Dance meets wuxia in 'Wing Chun'

Writer: Li Dan  |  Editor: Zhang Chanwen  |  From: Shenzhen Daily  |  Updated: 2023-03-08

After staging two sold-out “Wing Chun” shows at Shenzhen Poly Theater over the weekend, the Shenzhen Opera and Dance Theater (SZODT) will perform the dance drama at Pingshan Theater this weekend.

While plenty of Chinese movies and TV shows have explored the life and inner world of Ip Man (1893-1972), a kung fu master born in Nanhai, Guangdong Province, “Wing Chun” approaches its subject in a completely new and bold way.

A scene from the SZODT dance show “Wing Chun.”

“Like many Chinese growing up in the 1980s, I have cherished some sort of wuxia dream, in which I could travel far and wide with a sword, help the underdogs fight the evil and right their wrongs,” Han Zhen, who co-directed the show with Zhou Liya, told the media in an earlier interview.

The instructor of Bruce Lee, Ip learned Wing Chun as a child because his parents wanted him to be physically strong. Wing Chun, a style of kung fu, emphasizes close quarters combat, quick punches and tight defense to overcome one’s opponents. Believed to have originated in Southwest China, it has thrived in South China, particularly Fujian and Guangdong provinces. After moving to Hong Kong in 1950, Ip began to take in disciples and teach them Wing Chun.

Feng Shuangbai, chairman of the Chinese Dancers Association who penned the script for the show, said he hopes the audience will be touched and inspired by Ip’s story, because everyone can chase their own dreams and be their own hero as long as they are willing to give it a try.

Chang Hongji in a scene from “Wing Chun.” Photos courtesy of SZODT

Chang Hongji, a leading dancer of the SZODT, plays the role of Ip, and two other top SZODT dancers Zhang Yashu and Feng Haoran also lead in the show, acting as young people who live in a different time and space (possibly modern times) and somehow miraculously travel back to meet the master and get involved in his life.

“We hired martial arts instructors to train our dancers,” said director Zhou. Some 40 dancers, some in multiple roles, appear in different scenes, making it a stunning experience for the audience to appreciate the beautiful dance moves and at the same time try to unravel a story told with ingenuity.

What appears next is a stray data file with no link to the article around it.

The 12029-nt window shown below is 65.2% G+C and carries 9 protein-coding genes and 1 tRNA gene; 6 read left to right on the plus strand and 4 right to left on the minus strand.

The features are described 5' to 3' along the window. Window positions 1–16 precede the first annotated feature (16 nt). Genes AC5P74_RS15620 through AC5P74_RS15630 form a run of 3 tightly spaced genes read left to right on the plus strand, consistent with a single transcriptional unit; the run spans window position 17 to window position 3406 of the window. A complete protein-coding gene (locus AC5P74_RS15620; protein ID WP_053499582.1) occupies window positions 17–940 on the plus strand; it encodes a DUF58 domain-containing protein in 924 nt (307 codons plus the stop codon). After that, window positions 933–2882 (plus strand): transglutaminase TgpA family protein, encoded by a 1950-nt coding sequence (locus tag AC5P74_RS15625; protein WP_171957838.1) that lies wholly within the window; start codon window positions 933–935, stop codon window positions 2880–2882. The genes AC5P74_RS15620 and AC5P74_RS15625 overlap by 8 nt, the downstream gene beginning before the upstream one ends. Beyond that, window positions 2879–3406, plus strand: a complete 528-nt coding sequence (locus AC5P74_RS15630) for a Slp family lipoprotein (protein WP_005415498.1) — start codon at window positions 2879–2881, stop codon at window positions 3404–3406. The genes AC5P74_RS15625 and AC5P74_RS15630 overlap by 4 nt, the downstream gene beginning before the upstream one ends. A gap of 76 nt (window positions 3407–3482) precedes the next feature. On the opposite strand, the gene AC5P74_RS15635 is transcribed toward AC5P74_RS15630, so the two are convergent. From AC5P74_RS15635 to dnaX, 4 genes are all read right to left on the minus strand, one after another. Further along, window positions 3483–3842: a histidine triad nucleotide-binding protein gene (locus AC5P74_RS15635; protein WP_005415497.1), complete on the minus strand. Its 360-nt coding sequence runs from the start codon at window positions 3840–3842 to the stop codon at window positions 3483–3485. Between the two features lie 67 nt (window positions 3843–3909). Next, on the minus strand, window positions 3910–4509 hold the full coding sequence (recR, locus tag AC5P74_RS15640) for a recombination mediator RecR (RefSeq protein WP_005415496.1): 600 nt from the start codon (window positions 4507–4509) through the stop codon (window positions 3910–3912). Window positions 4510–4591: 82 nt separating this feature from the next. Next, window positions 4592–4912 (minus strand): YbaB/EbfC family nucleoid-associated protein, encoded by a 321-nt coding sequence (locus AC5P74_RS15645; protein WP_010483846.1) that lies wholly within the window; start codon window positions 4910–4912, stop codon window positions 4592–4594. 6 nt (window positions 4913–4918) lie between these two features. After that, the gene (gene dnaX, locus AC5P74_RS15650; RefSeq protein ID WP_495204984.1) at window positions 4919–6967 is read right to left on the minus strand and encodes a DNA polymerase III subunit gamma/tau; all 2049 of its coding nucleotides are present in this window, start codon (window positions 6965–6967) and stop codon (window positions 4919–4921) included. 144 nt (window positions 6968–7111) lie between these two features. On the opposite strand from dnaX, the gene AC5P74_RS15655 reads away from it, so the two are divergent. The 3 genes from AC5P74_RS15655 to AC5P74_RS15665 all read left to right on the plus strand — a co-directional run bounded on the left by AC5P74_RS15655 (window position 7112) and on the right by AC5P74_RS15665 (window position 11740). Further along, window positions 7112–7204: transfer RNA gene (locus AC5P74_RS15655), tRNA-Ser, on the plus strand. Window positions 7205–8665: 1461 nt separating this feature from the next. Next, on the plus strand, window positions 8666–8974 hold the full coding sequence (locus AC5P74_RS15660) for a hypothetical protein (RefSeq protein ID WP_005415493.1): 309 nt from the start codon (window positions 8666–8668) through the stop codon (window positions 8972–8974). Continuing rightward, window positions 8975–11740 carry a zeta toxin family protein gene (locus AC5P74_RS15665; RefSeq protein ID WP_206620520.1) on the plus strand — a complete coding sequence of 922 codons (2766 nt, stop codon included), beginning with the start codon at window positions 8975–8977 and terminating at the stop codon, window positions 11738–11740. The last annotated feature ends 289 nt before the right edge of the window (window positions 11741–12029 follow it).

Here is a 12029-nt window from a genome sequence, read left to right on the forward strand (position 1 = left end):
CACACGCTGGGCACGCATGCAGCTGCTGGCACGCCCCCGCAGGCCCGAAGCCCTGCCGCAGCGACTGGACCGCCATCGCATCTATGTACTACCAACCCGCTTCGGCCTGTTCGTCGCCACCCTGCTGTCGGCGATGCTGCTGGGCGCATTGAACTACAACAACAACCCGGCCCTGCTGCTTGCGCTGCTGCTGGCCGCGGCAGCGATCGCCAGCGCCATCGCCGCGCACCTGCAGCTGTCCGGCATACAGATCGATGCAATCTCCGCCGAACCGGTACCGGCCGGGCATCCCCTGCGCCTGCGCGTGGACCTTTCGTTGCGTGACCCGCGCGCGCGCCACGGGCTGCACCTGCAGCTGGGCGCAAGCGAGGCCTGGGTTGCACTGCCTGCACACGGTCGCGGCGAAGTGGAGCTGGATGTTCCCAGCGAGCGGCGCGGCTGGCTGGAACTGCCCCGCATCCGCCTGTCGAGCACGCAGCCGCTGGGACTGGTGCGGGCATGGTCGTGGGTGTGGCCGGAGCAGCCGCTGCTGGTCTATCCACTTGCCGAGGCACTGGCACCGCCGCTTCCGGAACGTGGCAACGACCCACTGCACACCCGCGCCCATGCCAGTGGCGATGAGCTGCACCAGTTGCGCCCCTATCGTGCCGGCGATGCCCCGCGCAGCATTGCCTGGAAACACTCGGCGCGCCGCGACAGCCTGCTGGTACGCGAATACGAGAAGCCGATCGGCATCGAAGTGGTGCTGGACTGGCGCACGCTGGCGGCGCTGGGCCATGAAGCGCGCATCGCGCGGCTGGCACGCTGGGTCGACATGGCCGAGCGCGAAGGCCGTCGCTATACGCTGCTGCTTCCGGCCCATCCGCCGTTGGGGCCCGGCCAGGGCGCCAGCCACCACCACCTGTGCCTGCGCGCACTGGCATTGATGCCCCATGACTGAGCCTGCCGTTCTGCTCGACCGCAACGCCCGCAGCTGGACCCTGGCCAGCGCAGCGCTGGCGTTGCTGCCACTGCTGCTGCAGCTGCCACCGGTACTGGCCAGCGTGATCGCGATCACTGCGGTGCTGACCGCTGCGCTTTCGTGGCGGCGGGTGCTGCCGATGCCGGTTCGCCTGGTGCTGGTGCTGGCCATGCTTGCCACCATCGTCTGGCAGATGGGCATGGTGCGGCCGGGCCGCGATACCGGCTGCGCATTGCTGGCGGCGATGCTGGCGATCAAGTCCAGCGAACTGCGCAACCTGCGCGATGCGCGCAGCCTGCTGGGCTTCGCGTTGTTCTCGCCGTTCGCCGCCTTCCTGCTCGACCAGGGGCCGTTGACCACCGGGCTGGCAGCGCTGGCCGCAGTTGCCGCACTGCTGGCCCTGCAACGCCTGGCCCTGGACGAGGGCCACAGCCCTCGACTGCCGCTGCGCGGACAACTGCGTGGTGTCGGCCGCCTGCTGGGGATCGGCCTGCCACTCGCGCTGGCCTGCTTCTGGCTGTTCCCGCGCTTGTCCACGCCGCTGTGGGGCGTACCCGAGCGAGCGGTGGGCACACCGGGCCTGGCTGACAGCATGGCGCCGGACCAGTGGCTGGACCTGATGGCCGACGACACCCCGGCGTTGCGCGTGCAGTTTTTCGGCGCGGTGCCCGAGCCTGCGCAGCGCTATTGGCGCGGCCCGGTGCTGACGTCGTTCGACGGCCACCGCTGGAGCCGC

Han and Zhou previously directed such hit dance shows as “The Eternal Wave” and “Only Green.” “Dragon Boat Racing,” another collaboration between Han and Zhou, was also themed on Cantonese culture. It won a Wenhua Award handed out by the Ministry of Culture in 2016. “It’s natural that we add a lot of Cantonese cultural elements in ‘Wing Chun.’ For example, we used gambiered Canton gauze as material for the costumes,” Han explained.

Young musician Yang Fan who provided the scores, stage designer Hu Yanjun, lighting designer Ren Dongsheng, costumes designer Yang Donglin, and multimedia designer Tan Yingjie are all top talents in their respective fields in China. Calligrapher Xu Jing wrote the Chinese characters for “Wing Chun” to be projected on the backdrop at the beginning of the show.

Zeng Xianglai, chief of the Culture, Radio, Television, Tourism and Sports Bureau of Shenzhen Municipality which co-produces the show, said the show is meant to promote traditional Cantonese culture and pay tribute to the common folks who work hard, uphold justice and dream big.

The national tour of “Wing Chun” will continue after the Pingshan Theater shows.

Costumes in “Wing Chun” are made of gambiered Canton gauze.

Time: 8 p.m., March 11; 3 p.m., March 12

Booking: WeChat account “PingShanTheatre”

Venue: Pingshan Theater, Pingshan District (坪山大剧院)

Metro: Line 14 to Pingshan Square Station (坪山广场站), Exit D1